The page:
Kevin, assuming your explanation of this ruling is at all accurate, the jury merely had to find that the 9-11 essay was a “substantial or motivating factor” in the decision to fire him.

    John Tan is not arguing that politics didn’t play a role.  JT is criticizing Ward’s research misconduct. 

    The jury’s finding hardly means that W. Churchill didn’t engage in (significant) research misconduct.   In other words, “substantial” or “motivating” hardly means the “primary” reason, let alone the only reason.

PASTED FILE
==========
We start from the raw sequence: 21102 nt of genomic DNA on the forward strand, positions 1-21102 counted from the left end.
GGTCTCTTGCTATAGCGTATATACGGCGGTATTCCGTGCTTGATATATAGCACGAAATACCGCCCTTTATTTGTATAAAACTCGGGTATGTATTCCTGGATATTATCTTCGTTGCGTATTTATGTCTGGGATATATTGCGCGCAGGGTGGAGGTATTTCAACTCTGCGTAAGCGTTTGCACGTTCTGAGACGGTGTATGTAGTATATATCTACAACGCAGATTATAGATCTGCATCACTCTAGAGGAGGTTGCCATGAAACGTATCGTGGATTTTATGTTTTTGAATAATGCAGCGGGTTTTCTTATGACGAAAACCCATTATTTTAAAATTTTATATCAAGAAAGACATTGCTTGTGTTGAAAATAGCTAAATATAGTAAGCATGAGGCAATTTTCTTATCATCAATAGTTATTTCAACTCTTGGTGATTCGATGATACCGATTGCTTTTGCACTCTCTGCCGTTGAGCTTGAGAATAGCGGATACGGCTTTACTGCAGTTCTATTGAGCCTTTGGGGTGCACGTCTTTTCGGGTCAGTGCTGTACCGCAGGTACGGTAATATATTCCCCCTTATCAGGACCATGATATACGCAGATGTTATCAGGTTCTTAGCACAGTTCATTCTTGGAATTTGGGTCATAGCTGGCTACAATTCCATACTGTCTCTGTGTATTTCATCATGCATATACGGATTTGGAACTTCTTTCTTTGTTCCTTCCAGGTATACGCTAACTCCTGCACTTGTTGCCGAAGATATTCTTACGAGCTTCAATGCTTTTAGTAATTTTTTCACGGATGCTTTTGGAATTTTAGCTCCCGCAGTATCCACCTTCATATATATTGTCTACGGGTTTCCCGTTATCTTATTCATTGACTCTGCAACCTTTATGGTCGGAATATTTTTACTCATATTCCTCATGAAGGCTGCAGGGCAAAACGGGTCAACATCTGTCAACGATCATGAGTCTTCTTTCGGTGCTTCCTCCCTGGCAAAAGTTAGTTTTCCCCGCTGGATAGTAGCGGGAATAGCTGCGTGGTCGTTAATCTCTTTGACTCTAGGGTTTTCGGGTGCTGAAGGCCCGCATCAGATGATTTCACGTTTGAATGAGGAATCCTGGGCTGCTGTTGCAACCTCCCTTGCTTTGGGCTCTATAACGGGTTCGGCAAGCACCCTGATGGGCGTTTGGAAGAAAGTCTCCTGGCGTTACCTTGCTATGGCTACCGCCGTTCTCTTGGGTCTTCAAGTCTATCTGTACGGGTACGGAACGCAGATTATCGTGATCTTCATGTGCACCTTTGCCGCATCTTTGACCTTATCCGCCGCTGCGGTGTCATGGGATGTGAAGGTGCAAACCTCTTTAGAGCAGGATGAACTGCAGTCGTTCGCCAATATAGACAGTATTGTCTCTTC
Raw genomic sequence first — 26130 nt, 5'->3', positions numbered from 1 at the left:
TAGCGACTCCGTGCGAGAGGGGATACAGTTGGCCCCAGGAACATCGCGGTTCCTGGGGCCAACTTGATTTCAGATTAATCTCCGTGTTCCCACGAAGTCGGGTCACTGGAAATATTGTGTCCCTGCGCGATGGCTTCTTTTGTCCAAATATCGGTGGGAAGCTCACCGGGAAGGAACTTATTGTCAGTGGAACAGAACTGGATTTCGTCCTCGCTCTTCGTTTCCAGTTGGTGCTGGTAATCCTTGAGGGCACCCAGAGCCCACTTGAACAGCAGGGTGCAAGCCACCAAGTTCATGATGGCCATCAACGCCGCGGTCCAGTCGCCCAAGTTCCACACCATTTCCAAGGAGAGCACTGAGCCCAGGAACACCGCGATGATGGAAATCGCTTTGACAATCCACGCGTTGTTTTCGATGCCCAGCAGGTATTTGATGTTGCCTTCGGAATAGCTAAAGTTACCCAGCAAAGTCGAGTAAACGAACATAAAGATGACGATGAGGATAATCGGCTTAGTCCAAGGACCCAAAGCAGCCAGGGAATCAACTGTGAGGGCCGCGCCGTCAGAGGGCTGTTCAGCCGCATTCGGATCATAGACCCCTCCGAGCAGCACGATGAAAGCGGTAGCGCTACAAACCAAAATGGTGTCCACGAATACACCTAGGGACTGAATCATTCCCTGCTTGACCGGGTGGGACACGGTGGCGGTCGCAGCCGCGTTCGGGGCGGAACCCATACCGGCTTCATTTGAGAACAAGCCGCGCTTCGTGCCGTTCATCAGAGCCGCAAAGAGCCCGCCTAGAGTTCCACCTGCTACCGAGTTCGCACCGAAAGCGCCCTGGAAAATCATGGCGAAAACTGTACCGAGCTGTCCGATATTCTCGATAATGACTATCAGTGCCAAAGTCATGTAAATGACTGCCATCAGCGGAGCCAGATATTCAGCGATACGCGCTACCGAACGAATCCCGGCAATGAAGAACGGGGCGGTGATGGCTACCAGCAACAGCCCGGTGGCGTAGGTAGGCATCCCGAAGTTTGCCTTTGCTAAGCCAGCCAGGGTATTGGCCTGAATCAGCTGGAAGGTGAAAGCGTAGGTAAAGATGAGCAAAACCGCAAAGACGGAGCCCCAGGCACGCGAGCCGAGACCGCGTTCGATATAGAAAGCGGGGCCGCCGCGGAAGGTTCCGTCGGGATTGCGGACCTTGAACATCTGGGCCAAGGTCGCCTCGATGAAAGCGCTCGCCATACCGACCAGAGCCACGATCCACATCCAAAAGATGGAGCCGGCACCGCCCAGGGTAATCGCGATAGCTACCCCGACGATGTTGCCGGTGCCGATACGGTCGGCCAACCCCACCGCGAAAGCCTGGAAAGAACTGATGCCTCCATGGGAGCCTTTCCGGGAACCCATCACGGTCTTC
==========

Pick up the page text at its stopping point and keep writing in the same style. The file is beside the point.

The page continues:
In addition, it explains the $1 damages.  The jury found, like any sane person would, that the politics played a role.  In fact, that he caused a political firestorm is the only thing saving him for a very much deserved firing for research misconduct.   But, as likely the jury concluded, W. Churchill is hardly a saint.  Hence, the finding that politics played a role, but $1 in damages.

    The morale to the story is when engaging in research fraud make sure to become politically controversial.  Because then, it will almost always be improper to fire you under the legal standard in this case.

  7. HLS,

    For you to accuse anyone of mischaracterization and specious reasoning is truly rich.

  8. Quite funny. Try adding an argument to your ad hominem.  It does wonders.